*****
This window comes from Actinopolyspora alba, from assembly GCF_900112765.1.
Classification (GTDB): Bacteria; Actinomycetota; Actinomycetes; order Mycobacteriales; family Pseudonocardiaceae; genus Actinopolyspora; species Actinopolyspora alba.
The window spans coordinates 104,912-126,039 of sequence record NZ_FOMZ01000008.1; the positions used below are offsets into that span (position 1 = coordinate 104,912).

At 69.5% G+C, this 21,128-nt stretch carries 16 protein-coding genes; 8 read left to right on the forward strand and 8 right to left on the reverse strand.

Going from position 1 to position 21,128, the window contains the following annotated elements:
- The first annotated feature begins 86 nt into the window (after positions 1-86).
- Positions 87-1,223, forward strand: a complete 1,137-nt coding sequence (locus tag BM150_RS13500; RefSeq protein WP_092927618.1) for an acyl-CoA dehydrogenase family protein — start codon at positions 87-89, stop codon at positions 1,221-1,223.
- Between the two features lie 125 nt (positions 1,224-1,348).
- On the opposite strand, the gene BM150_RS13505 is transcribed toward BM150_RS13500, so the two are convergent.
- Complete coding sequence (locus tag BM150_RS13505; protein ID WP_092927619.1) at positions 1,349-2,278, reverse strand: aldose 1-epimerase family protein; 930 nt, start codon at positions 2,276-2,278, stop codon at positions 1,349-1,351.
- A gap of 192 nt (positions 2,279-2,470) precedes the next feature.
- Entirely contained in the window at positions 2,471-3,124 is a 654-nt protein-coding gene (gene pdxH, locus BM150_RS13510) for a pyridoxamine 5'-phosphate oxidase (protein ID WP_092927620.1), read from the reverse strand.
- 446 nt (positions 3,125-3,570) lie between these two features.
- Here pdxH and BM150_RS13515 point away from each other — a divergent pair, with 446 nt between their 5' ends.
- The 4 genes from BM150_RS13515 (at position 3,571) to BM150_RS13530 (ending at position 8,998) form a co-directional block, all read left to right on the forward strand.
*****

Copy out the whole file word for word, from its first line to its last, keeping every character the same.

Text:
This window comes from Actinopolyspora alba, from assembly GCF_900112765.1.
Classification (GTDB): Bacteria; Actinomycetota; Actinomycetes; order Mycobacteriales; family Pseudonocardiaceae; genus Actinopolyspora; species Actinopolyspora alba.
The window spans coordinates 104,912-126,039 of sequence record NZ_FOMZ01000008.1; the positions used below are offsets into that span (position 1 = coordinate 104,912).

At 69.5% G+C, this 21,128-nt stretch carries 16 protein-coding genes; 8 read left to right on the forward strand and 8 right to left on the reverse strand.

Going from position 1 to position 21,128, the window contains the following annotated elements:
- The first annotated feature begins 86 nt into the window (after positions 1-86).
- Positions 87-1,223, forward strand: a complete 1,137-nt coding sequence (locus tag BM150_RS13500; RefSeq protein WP_092927618.1) for an acyl-CoA dehydrogenase family protein — start codon at positions 87-89, stop codon at positions 1,221-1,223.
- Between the two features lie 125 nt (positions 1,224-1,348).
- On the opposite strand, the gene BM150_RS13505 is transcribed toward BM150_RS13500, so the two are convergent.
- Complete coding sequence (locus tag BM150_RS13505; protein ID WP_092927619.1) at positions 1,349-2,278, reverse strand: aldose 1-epimerase family protein; 930 nt, start codon at positions 2,276-2,278, stop codon at positions 1,349-1,351.
- A gap of 192 nt (positions 2,279-2,470) precedes the next feature.
- Entirely contained in the window at positions 2,471-3,124 is a 654-nt protein-coding gene (gene pdxH, locus BM150_RS13510) for a pyridoxamine 5'-phosphate oxidase (protein ID WP_092927620.1), read from the reverse strand.
- 446 nt (positions 3,125-3,570) lie between these two features.
- Here pdxH and BM150_RS13515 point away from each other — a divergent pair, with 446 nt between their 5' ends.
- The 4 genes from BM150_RS13515 (at position 3,571) to BM150_RS13530 (ending at position 8,998) form a co-directional block, all read left to right on the forward strand.